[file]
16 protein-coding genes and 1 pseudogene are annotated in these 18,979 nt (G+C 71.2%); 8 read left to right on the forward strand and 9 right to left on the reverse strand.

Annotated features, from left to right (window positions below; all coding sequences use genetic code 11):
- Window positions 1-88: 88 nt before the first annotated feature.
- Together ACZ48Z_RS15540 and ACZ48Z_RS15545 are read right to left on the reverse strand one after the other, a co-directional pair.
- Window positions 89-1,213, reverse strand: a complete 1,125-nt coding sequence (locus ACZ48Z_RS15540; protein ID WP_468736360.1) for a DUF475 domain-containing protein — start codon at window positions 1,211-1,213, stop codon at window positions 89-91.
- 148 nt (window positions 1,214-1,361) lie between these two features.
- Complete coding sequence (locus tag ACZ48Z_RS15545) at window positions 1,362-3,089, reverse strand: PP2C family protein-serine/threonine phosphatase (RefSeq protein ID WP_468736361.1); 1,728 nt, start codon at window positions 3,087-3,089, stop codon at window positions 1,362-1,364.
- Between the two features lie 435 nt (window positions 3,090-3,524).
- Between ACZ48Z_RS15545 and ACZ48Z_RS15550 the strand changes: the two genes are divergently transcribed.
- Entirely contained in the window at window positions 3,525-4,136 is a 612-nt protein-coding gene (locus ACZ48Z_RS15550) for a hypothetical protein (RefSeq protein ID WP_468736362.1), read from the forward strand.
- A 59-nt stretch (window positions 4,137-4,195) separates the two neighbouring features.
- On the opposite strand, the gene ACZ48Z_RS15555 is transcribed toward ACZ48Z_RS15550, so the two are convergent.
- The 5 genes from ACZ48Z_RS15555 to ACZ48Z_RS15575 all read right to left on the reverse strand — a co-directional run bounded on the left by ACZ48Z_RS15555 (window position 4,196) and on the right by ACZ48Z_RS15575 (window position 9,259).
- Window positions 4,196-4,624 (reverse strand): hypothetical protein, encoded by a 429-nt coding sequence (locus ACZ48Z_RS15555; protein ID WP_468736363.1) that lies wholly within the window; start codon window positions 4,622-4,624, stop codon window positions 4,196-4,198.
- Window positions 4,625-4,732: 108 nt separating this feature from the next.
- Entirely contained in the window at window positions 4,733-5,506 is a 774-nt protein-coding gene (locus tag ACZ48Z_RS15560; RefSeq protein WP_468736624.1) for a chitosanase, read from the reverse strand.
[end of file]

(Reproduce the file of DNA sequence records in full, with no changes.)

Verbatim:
16 protein-coding genes and 1 pseudogene are annotated in these 18,979 nt (G+C 71.2%); 8 read left to right on the forward strand and 9 right to left on the reverse strand.

Annotated features, from left to right (window positions below; all coding sequences use genetic code 11):
- Window positions 1-88: 88 nt before the first annotated feature.
- Together ACZ48Z_RS15540 and ACZ48Z_RS15545 are read right to left on the reverse strand one after the other, a co-directional pair.
- Window positions 89-1,213, reverse strand: a complete 1,125-nt coding sequence (locus ACZ48Z_RS15540; protein ID WP_468736360.1) for a DUF475 domain-containing protein — start codon at window positions 1,211-1,213, stop codon at window positions 89-91.
- 148 nt (window positions 1,214-1,361) lie between these two features.
- Complete coding sequence (locus tag ACZ48Z_RS15545) at window positions 1,362-3,089, reverse strand: PP2C family protein-serine/threonine phosphatase (RefSeq protein ID WP_468736361.1); 1,728 nt, start codon at window positions 3,087-3,089, stop codon at window positions 1,362-1,364.
- Between the two features lie 435 nt (window positions 3,090-3,524).
- Between ACZ48Z_RS15545 and ACZ48Z_RS15550 the strand changes: the two genes are divergently transcribed.
- Entirely contained in the window at window positions 3,525-4,136 is a 612-nt protein-coding gene (locus ACZ48Z_RS15550) for a hypothetical protein (RefSeq protein ID WP_468736362.1), read from the forward strand.
- A 59-nt stretch (window positions 4,137-4,195) separates the two neighbouring features.
- On the opposite strand, the gene ACZ48Z_RS15555 is transcribed toward ACZ48Z_RS15550, so the two are convergent.
- The 5 genes from ACZ48Z_RS15555 to ACZ48Z_RS15575 all read right to left on the reverse strand — a co-directional run bounded on the left by ACZ48Z_RS15555 (window position 4,196) and on the right by ACZ48Z_RS15575 (window position 9,259).
- Window positions 4,196-4,624 (reverse strand): hypothetical protein, encoded by a 429-nt coding sequence (locus ACZ48Z_RS15555; protein ID WP_468736363.1) that lies wholly within the window; start codon window positions 4,622-4,624, stop codon window positions 4,196-4,198.
- Window positions 4,625-4,732: 108 nt separating this feature from the next.
- Entirely contained in the window at window positions 4,733-5,506 is a 774-nt protein-coding gene (locus tag ACZ48Z_RS15560; RefSeq protein WP_468736624.1) for a chitosanase, read from the reverse strand.